310 pages long.
GOB RATING: 6.4
First published by Picador in October 1996, the paperback was June 1997.
Helen Fielding's second novel was a smash hit. Asked to write a column about herself, she did not like the idea of that, instead she decided to use a character whom she had been trying to write a sitcom about. The story of Bridget Jones began as a newspaper column in The Independent through 1995. Letters of support and a suggestion from her publisher made Helen decide to turn it into a fully-fledged book.
Initially quiet in hardback it was the release of the softback that catapulted it to the top of the best-sellers with worldwide sales of over 4 million copies. Helen lives in London and Los Angeles.
Being a South Londoner myself, it is oddly great to read familiar names in books, especially books that are respected. I heard about the movie and the cries of brilliance directed to both film and book, but had not seen the book before the BBC's Big Read was held. The Big Read got the public to submit their favourite novel and from all the entries they produced a favourite 100 books list. In no particular order, just the most voted for novels. Bridget Jones's Diary was in there, and when looking for some of these books in the library I came across it. I am glad I did too.
Immensely funny in places and smilingly brilliant in others it is a very humorous look at the chaotic life of a slightly vain, slightly paranoid, independent, desperate to be coupled, thirty-something woman. Bridget not only relates to the women out there but Helen's characterization of many of Bridget's friends and associates are so recognizable I began to wonder if I actually knew many Bridget Jones' in my friends. If Helen's talent had not resided in writing she could easily have been a comedian in the vein of Billy Connelly or Ben Elton, as she clearly has the ability to express in words life's strangeness. Her perceptions of people and their inner thought are spot on.
Helen introduces us to Bridget at the beginning of the year and the book follows through the year, the chapters being each month. By the end of the book I had laughed with Bridget, sobbed with Bridget, been drunk with Bridget and felt humiliated with Bridget.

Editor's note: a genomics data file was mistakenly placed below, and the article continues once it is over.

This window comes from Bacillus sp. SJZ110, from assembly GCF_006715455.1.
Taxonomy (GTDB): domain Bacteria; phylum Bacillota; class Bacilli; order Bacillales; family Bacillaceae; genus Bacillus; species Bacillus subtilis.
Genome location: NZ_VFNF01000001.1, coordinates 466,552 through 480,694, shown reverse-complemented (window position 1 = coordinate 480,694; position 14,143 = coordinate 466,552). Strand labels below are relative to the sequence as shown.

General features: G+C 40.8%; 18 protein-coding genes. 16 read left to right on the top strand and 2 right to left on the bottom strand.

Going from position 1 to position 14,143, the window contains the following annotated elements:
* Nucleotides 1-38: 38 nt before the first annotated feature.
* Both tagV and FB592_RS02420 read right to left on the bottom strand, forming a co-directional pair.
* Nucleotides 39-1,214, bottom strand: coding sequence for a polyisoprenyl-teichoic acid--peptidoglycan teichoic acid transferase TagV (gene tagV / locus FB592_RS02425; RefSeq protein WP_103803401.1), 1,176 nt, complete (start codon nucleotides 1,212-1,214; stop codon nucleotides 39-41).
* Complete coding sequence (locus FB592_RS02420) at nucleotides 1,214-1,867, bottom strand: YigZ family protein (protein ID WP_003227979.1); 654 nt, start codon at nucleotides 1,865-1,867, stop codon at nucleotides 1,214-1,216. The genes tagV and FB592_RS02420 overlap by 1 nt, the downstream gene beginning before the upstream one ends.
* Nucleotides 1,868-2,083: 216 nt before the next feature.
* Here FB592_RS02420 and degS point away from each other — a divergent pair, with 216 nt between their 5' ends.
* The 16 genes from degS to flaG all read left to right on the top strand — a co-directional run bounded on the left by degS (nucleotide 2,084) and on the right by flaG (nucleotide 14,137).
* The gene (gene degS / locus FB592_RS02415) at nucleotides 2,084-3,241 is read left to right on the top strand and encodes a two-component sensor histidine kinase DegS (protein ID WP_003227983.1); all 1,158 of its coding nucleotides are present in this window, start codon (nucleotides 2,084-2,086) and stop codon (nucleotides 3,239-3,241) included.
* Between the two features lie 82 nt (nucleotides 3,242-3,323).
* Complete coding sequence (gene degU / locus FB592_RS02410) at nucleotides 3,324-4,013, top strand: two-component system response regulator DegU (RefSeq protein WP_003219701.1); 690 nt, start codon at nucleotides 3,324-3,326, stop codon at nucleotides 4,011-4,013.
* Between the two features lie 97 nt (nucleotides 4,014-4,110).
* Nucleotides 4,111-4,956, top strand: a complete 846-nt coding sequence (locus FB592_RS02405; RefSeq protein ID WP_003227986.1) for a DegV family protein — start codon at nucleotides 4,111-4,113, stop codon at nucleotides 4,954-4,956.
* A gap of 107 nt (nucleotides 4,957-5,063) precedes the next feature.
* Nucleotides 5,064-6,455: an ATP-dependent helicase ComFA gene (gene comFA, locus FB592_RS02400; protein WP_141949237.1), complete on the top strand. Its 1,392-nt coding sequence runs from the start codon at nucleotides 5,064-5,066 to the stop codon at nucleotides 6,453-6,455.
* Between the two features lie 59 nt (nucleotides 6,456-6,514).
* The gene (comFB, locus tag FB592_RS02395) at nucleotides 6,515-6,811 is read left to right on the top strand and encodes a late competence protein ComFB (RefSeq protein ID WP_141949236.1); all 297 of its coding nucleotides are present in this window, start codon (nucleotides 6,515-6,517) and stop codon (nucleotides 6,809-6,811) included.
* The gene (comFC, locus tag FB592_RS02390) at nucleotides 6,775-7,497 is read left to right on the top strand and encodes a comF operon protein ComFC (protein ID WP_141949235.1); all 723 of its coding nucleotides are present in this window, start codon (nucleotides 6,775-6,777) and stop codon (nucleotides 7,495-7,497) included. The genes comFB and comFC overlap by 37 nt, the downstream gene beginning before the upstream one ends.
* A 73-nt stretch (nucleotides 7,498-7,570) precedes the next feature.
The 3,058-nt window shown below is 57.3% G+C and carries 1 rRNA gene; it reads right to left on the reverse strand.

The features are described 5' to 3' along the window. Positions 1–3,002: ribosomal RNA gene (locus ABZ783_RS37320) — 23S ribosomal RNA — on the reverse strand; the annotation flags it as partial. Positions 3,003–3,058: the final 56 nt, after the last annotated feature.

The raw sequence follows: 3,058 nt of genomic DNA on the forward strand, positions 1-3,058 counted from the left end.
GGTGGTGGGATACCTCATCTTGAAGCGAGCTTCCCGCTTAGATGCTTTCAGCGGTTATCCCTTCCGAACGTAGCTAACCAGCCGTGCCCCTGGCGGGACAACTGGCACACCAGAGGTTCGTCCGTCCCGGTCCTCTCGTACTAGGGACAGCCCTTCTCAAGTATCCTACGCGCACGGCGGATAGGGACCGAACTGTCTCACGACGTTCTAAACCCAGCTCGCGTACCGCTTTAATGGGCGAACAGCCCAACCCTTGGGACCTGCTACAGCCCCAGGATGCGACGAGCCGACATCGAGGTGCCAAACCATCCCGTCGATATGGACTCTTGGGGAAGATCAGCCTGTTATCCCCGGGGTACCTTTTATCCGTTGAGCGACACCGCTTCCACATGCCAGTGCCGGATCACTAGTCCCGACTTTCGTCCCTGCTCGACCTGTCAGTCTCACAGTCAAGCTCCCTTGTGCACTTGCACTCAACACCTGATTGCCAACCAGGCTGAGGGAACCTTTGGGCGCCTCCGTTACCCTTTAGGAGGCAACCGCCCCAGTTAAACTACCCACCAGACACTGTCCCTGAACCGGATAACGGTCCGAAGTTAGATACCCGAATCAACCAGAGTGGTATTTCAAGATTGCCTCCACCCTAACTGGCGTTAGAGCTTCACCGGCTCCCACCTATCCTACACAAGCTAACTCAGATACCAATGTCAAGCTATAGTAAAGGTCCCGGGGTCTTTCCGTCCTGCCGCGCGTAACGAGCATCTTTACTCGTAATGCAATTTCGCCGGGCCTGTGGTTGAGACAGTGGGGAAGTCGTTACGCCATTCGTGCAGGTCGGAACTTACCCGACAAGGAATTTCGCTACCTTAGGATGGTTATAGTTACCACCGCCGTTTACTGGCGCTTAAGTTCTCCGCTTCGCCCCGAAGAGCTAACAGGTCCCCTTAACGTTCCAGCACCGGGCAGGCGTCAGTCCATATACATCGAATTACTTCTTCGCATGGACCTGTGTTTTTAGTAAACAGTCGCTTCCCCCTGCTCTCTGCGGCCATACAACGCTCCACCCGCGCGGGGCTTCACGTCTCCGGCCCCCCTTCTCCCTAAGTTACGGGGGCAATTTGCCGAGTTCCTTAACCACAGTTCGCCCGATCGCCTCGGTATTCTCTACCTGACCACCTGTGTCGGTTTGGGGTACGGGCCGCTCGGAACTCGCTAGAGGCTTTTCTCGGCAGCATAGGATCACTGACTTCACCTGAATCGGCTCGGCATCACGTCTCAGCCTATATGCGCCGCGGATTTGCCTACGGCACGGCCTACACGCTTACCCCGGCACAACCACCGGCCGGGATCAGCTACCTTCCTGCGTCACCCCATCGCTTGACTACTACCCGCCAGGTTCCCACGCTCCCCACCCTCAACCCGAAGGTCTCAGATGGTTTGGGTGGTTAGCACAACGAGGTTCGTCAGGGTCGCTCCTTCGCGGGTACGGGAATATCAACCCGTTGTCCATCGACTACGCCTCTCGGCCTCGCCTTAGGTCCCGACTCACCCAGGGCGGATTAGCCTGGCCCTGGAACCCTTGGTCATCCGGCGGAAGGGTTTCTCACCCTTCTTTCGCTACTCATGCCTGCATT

Bridget is human and such a plebe it is almost disgusting. I kept wondering throughout the book, was this pulled from her own life? Apparently it is based upon many of her friends and her observations of people. Bridget's little rescue brigade, her friends Sharon and Jude, are what everyone needs in life. Her best friend, Tom, is so realistic I can imagine him so vividly; but even he occasionally reverts to a blithering idiot when his own paranoias' and insecurities surface to undermine him.
There are lots of great things about this book, but one makes reading this a must-do...it is so easy and quick to read! The short entries are to the point and fantastically fast. Everyone who is remotely curious should give it a go, it will be over before it has begun, but well worth it.
The sequel - Bridget Jones: The Edge of Reason was published in hardback by Picador in November 1999. It was published in paperback by Picador in June 2000. Bridget Jones's Diary has been made into a film by Working Title, which produced Four Weddings and a Funeral and Notting Hill, starring Rene Zellweger, Colin Firth and Hugh Grant. After reading the book can you guess who played who?
Depth: 4, Readability:
9, Layout: 6,
GOB RATING: 6.4
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Last updated: 2nd June 2003